The biomaterial polymer can be implanted as a solid scaffold or can be injected after being liquefied, and could save patients with spinal cord injury from life in a wheelchair.
A device may lead to faster FDA approval
The process of drug development, pre-clinical testing and analysis, FDA approvals, and actual clinical trials before a drug is approved is daunting, expensive, and time consuming. It can take 12-15 years before a drug becomes commercially available. However, the process for medical devices has been less restraining and time consuming. Part of what makes InVivo's spinal cord injury offering so exciting is that it is designed as a medical device as opposed to a drug, and this could matter significantly as it makes its way through the FDA process. Management filed the Investigational Device Exemption (IDE) to the U.S. FDA in July 2011. InVivo plans to meet with the FDA in April 2012 to finalize the design for the trial.
As indicated earlier the biopolymer scaffold device confronts the secondary injury aspect of a spinal cord injury by addressing inflammation, bleeding, and scar tissue. This approach essentially attempts to heal the spinal cord in a timely manner before the secondary injuries take effect. Many treatments to date have been approached from the Pharma side, i.e. drug-based treatment of symptoms.
According to company representatives, the scaffold device can be customized to fit each spinal injury and can be administered immediately in the operating room when an SCI patient first arrives into the ER. It is reportedly a 15-minute process. A key benefit is that the device can be administered within the current standard of care in many medical facilities. In spinal cord injuries, often a rod structure with screws is installed to protect the damaged area. It is anticipated that the biopolymer scaffold device will make its way through the FDA process to commercial availability in a much quicker time frame than existing drug-based treatments.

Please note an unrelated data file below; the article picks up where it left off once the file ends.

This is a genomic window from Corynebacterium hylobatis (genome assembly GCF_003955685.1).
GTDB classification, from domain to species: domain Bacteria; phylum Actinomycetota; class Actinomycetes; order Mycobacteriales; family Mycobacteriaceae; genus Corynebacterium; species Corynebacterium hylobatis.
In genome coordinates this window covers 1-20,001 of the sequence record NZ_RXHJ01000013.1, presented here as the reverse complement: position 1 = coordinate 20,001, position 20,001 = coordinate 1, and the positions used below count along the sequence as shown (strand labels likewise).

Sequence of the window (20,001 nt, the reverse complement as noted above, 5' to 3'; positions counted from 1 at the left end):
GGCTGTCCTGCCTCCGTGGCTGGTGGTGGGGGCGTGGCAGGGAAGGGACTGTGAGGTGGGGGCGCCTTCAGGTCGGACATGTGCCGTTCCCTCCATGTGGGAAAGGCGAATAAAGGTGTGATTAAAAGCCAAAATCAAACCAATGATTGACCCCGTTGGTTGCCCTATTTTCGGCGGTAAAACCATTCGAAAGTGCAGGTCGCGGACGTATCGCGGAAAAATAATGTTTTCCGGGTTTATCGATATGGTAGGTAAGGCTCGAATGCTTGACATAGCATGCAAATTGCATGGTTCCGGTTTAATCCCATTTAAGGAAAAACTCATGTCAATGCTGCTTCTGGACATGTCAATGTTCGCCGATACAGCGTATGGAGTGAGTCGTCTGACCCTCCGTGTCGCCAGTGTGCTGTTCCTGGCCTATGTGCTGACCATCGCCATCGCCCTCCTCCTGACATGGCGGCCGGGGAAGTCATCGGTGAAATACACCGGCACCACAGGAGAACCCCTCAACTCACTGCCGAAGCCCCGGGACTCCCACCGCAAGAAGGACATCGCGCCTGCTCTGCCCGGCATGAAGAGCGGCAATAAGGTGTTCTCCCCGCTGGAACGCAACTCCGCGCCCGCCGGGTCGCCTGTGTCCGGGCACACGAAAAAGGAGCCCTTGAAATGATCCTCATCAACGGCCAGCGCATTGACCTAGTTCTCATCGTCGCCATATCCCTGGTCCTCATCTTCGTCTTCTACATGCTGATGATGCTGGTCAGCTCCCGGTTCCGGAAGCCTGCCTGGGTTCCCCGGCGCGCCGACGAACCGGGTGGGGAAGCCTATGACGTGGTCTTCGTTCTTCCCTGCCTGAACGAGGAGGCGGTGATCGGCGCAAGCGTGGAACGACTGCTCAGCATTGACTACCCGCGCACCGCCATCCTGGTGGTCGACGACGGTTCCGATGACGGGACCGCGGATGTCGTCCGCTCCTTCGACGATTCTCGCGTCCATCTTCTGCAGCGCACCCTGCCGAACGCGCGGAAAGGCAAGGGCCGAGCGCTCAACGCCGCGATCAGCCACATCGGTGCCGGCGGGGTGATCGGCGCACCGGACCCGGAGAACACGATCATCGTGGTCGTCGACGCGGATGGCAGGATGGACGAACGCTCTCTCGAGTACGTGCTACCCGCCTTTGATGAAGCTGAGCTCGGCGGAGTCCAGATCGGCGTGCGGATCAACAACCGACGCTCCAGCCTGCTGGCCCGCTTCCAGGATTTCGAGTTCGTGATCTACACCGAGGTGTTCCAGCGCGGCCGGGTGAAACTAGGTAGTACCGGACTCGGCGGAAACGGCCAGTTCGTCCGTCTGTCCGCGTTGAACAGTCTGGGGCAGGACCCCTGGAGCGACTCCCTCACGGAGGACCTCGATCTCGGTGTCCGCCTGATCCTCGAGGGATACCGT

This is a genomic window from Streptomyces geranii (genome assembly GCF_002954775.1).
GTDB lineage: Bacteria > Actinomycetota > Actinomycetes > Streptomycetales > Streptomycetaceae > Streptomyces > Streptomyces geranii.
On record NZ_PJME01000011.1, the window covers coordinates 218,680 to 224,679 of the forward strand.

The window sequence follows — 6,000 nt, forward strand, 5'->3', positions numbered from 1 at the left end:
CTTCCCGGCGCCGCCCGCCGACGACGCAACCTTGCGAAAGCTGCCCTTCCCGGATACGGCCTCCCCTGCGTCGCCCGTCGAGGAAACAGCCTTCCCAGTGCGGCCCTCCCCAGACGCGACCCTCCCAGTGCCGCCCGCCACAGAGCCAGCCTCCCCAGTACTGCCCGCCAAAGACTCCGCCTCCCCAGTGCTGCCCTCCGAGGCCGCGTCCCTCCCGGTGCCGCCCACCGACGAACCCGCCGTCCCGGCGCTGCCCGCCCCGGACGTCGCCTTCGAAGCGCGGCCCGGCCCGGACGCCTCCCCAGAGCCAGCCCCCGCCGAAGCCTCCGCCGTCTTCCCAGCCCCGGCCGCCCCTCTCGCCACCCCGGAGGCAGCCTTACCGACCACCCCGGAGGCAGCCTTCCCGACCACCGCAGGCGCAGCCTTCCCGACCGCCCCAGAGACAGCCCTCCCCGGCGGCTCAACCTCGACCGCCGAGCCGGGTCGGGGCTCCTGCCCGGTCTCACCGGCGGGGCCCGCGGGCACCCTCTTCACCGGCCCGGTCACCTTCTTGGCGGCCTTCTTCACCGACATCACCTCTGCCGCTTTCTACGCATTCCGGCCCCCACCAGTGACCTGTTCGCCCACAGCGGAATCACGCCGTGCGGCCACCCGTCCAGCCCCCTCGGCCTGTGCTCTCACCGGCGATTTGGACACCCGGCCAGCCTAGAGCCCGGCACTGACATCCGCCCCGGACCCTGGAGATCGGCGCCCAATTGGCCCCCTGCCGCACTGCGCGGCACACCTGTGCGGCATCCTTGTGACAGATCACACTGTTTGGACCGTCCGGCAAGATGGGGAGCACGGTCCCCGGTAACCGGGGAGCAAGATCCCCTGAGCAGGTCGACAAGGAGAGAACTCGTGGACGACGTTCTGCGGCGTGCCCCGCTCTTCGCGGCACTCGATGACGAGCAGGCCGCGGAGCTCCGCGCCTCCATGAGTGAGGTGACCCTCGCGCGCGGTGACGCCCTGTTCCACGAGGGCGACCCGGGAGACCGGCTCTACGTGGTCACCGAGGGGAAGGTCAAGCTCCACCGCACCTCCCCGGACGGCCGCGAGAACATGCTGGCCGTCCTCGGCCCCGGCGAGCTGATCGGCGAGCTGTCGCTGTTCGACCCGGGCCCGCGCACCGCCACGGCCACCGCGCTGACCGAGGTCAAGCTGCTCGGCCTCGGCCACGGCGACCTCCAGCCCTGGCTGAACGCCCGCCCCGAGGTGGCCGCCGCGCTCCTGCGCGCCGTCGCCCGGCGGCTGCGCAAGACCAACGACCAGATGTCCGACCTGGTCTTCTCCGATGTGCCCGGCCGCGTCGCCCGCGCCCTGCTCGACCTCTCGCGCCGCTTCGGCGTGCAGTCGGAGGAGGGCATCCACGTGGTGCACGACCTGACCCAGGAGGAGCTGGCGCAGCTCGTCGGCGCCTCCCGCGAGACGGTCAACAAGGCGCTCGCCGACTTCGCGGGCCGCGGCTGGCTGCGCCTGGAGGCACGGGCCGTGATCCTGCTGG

A variety of revenue streams and products
InVivo has more than 100 patents that protect its technology, and company officials have plans to expand its use to additional areas. Some areas include peripheral nerves, prostate nerves, retinas, and brain. The company continues to work on new generations of its technology and will file another IDE in 2012 for peripheral nerve damage. One promising area is an injectable hydrogel that doesn't require major surgery. It is designed to block nerve pain for periods up to twelve months, whereas current care treatments only last for one week. InVivo and Geisinger Health System recently announced a research collaboration to conduct a preclinical study using InVivo's injectable biocompatible hydrogel for the treatment of chronic pain caused by peripheral nerve compression.
InVivo expects to submit data from the study to the U.S. Food and Drug Administration (FDA) in 2012, representing the company's first technology to treat degenerative neurologic conditions outside of the spinal cord.
Advancing beyond its own footprint: The Miami project
The University of Miami Miller School of Medicine's Miami Project to Cure Paralysis, and InVivo announced a strategic research collaboration for the development of novel SCI treatments. The collaboration will evaluate InVivo's biopolymer devices with cellular based therapies, specifically the Miami Project's Schwann cells. This is critical as it extends InVivo's footprint beyond its own developmental direction effort.